Desculpe, este conteúdo só está disponível em Inglês (Eua). Por uma questão de conveniência para o utilizador, o conteúdo é mostrado abaixo no idioma alternativo. Pode clicar na ligação para alterar o idioma activo.
GIFs are halfway between an image and video, they can relay more information than a static picture without the time investment of a video. In journalism they can be used to focus on a particular moment in an event such as in Sports. Or they can add explanation or illustration to a story.
Watch the short screencast below to see how to turn a video into a GIF using https://imgflip.com/gif-maker
Share your GIFs with us on Twitter with #MIA_eu or @MediaInAction_
The following resources explain some more ways to use GIFs in the classroom
This is a lesson activity designed to encourage critical thinking and analysis of news articles. It is adapted from a workshop at MisInfoCon. There are no right or wrong answers, the activity provides a lens through which students must analyse the stories rather than merely consume them.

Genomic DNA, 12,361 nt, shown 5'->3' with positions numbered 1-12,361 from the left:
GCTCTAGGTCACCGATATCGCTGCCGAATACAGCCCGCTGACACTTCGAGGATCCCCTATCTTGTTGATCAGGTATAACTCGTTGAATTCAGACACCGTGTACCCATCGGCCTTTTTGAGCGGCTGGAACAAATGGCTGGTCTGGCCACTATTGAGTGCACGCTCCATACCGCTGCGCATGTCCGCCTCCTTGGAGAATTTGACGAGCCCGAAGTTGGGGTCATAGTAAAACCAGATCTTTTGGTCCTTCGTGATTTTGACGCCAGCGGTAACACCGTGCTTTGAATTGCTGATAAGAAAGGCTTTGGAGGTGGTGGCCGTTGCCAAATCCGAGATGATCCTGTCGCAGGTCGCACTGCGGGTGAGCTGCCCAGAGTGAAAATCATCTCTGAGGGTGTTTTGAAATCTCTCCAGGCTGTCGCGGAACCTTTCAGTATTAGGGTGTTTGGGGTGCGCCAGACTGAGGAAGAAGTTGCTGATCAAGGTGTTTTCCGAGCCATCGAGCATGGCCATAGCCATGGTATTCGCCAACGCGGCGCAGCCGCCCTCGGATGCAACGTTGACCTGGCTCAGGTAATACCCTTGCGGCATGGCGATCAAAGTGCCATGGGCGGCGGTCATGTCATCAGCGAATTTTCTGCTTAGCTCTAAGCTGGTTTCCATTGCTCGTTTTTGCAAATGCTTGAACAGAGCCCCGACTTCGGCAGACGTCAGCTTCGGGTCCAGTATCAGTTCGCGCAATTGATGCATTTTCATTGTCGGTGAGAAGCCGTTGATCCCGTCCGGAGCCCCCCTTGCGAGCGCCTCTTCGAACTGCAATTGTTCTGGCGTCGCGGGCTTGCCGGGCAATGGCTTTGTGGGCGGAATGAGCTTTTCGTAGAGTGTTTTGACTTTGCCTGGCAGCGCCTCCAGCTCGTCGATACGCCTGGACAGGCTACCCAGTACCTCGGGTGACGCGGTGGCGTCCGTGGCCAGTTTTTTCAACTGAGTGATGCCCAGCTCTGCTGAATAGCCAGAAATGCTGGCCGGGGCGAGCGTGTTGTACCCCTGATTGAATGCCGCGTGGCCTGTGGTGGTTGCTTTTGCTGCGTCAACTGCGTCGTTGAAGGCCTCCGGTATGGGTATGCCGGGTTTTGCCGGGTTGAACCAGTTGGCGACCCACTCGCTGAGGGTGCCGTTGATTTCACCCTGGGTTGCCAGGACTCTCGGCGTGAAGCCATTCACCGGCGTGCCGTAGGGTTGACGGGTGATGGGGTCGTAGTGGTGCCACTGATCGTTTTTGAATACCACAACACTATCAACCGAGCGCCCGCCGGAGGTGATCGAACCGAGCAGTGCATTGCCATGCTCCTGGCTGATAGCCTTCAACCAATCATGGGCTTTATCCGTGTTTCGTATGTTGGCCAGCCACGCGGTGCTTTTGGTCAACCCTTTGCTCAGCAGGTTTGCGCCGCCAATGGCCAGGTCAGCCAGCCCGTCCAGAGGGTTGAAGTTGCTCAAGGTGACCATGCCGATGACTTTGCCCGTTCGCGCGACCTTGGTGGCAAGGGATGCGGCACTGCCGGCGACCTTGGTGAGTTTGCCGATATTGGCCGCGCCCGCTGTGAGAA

- Printouts news articles from a variety of sources
- Example food labels
- (Optional – multimedia such as a news video or podcast)
How to do it;
Introduce the activity by showing some example food labels, ask how do we know if a food is good for us?
Briefly discuss or recap what sort of things you would look for to determine how reliable and accurate a news story or piece of media is.
(You could use the cheat sheet from the theory presentation)
Ask students to work in pairs to create their own labelling system for news. They should aim to choose 4 or 5 key ingredients. Give each group one story to work with. Once they have produced their ‘tool’ give them a different story and ask them if their tool still works.
Each pair should then present back their ideas to the group.
Created in conjunction with Rula Awad and MisInfoCon